The TEFL Iberia guide to becoming autónomo

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You’ve weighed up the pros and cons of going autónomo and you’ve decided you’re going to go for it. Making that decision is just the first step – the process of becoming autónomo can seem bewilderingly complicated, so we’ve put together a rough guide to going autónomo – the forms you need, the offices where you have to hand them in and the details of some English-speaking gestors.

Registering as autónomo

In order to register as autónomo, you need to have a NIE, a social security number and a bank account to pay the social security charges.

Getting an appointment with Hacienda

Hacienda/Agencia Tributaria is the Spanish tax agency, and as autónomo you’ll use their website to pay your income tax (IRPF).

To get an appointment, you need to go to their website and fill out the form. (A heads up – the website isn’t secure for some reason so you might get a warning message.) You’ll be asked for your name and NIE. Once you’re signed in, you need to select a procedure – Selección Procedimiento. Choose the option of Gestión Censal y acreditación certificado digital and then 036/037 IAE NIF Etiquetas y cambio de domicilio.

Once you’ve completed these steps, you need to enter your postcode. It’s always a five digit code, and Barcelona starts with 08. Then you can confirm your appointment – just pick a time and date and click on confirmación. The office in Barcelona is on Passeig de Josep Carner, 27, just opposite the Maritime Museum.

At your appointment

You need to bring your NIE, social security number and bank account number to the appointment.  The funcionario (civil servant) will ask you when you plan to start freelancing and what you’ll be doing. Once you’ve told them that you’re planning to teach they’ll give you a code for teaching. Each profession has a code, which determines whether or not you pay IVA (sales tax). Educational services are exempt from this, which is good news. You’ll then fill out Modelo 036 / 037, a form which registers you as autónomo with Hacienda.

Getting your Electronic Certificate (Certificado Digital)

This will let you identify yourself legally and do things such as sign documents and pay your taxes to Hacienda. You can fill out the form here. Then you need to install the FRMT certificates. Once you’ve applied for your User Certificate, they’ll send you an email with your code. You need go to one of the Seguridad Social offices (check here for a list of their Barcelona offices) with your ID to prove you are who you say you are. After that you’ll be able to download your Certificado Digital.

Register at Seguridad Social 

The social security offices are all over Barcelona. Head along there and let the person on reception know that you’d like to become autónomo. They’ll give you the Modelo TA0521 form to fill out and a number. Once you’ve been called up, you need to provide your social security number, your ID, a copy of Modelo 036/037 (the form you got from Hacienda) and the FNMT-RCM code that you got online. Once you’re registered there, that’s you done – you are now officially autónomo. The monthly fee is 260€, though discounts are offered for the first 18 months of being autónomo for men under 30 and women under 35. This means you’re now paying for your healthcare and putting money towards a pension – better get out there and starting working!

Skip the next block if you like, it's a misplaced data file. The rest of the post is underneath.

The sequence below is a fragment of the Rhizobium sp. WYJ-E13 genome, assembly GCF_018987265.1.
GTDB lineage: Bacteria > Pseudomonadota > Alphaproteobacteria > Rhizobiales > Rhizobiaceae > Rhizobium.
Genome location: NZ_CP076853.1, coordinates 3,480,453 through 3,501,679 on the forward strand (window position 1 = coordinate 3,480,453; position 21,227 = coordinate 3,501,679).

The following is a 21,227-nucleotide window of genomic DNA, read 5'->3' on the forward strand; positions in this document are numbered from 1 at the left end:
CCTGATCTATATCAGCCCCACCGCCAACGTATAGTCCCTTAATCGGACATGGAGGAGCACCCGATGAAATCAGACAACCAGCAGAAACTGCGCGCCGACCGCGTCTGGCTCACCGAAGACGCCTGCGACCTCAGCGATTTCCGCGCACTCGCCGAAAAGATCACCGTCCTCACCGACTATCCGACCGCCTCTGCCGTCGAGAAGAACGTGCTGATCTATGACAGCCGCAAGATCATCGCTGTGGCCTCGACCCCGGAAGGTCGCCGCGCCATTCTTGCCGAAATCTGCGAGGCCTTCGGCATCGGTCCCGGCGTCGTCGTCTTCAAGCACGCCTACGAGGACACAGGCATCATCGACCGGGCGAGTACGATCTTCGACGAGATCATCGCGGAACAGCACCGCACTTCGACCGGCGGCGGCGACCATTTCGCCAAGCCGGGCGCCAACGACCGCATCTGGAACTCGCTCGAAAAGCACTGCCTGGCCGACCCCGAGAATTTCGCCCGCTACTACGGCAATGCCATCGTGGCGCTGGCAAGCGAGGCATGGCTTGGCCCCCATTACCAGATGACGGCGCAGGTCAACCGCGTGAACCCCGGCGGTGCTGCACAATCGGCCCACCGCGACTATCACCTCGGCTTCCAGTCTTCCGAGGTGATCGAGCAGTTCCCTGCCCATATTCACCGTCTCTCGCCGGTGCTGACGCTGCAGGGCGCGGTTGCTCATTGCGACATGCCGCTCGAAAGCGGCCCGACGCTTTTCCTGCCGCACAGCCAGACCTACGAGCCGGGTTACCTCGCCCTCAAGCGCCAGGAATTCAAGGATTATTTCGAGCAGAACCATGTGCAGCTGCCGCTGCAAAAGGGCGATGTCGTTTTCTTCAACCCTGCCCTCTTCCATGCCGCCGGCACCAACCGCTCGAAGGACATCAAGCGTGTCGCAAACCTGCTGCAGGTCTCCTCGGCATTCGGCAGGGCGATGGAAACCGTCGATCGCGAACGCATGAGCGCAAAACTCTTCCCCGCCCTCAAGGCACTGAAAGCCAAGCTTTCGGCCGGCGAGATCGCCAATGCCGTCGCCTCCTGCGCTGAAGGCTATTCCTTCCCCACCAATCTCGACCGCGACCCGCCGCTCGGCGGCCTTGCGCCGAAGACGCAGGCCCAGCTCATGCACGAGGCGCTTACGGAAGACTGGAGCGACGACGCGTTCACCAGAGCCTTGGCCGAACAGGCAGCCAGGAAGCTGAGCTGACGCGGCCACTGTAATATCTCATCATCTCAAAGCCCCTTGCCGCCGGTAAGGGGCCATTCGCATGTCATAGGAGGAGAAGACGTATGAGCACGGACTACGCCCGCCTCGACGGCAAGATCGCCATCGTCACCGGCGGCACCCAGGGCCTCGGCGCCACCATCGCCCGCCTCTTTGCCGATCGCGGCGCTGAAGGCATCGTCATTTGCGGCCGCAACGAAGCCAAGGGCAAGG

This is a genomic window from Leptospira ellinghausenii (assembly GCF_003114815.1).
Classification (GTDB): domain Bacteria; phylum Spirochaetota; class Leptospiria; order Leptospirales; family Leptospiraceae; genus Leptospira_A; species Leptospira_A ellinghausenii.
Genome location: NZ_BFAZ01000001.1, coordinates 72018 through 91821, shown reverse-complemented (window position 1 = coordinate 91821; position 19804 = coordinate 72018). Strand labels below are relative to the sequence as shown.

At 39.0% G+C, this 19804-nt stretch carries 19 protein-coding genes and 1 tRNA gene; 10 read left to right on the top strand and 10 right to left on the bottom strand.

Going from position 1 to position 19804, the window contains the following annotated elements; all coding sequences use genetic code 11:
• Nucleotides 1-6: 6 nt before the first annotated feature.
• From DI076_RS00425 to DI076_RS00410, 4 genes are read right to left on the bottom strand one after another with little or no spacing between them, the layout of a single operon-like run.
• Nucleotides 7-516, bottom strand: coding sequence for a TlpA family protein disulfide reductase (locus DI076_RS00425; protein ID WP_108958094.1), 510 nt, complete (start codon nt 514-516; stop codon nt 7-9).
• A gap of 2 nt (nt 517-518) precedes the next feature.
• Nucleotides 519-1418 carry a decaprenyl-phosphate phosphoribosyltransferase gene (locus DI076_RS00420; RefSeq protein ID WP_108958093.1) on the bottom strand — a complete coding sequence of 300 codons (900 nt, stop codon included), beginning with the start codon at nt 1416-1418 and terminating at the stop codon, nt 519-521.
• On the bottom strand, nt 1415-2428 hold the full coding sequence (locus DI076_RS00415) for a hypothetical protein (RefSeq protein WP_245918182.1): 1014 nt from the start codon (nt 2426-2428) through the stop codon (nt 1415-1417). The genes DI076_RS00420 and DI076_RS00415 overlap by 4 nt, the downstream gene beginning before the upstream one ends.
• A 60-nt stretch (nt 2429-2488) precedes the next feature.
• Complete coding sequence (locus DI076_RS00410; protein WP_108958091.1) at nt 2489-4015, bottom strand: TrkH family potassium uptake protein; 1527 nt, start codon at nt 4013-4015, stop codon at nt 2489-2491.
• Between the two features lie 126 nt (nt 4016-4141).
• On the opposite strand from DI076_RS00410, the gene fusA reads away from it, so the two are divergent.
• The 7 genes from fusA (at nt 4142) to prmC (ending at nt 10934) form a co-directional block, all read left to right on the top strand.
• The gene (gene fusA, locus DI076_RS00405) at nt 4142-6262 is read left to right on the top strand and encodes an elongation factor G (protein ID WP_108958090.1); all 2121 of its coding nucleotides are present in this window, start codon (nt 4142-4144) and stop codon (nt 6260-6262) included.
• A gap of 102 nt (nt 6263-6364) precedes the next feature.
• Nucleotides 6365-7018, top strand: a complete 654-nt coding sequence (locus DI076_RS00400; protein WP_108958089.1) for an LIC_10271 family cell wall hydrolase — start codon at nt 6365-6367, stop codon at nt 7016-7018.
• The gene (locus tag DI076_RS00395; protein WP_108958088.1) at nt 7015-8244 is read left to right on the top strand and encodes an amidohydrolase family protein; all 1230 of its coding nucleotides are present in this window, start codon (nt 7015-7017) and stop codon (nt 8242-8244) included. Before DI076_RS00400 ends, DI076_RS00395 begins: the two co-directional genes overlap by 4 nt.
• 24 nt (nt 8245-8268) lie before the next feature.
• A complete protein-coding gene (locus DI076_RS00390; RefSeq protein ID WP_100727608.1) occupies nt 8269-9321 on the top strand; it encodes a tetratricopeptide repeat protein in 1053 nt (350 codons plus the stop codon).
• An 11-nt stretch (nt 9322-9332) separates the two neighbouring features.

Finding a gestor

Some freelancers do their own paperwork, but given the labyrinthine nature and constant shifting goalposts of Spanish bureaucracy most people choose to spend money over time and hire a gestor. Language teaching isn’t subject to IVA (the Spanish version of VAT) which simplifies things, but you still need to pay income tax (IRPF) on account of your annual income tax liability, determined in the annual “Declaración de Renta” and file a quarterly return. You can also reduce your tax bill by writing off expenses for things like your laptop, metro tickets, books and other teaching materials, your mobile, some of your electricity and water, your wifi – basically anything that can be viewed as necessary for work.

Gestor fees can vary but teaching English is relatively simple, paperwork-wise. Spain Accounting, an English-speaking company on Rambla Catalunya, charges 70€ plus IVA per quarter to prepare tax returns (though they may charge more if your data is complicated). Guillermo Lovera is another English-speaking gestor who charges between 25€ and 60€ a month, again depending on how complicated your details are. You’ll pay more if you’re after fiscal advice, but if you just want someone to file the paperwork with Hacienda the fees are quite reasonable. There’s even online gestors which charge very small fees.

Are you considering going autónomo? Or, if you already are, how has your experience been? Is there anything else you’d like to see included in this guide? If so, let us know!

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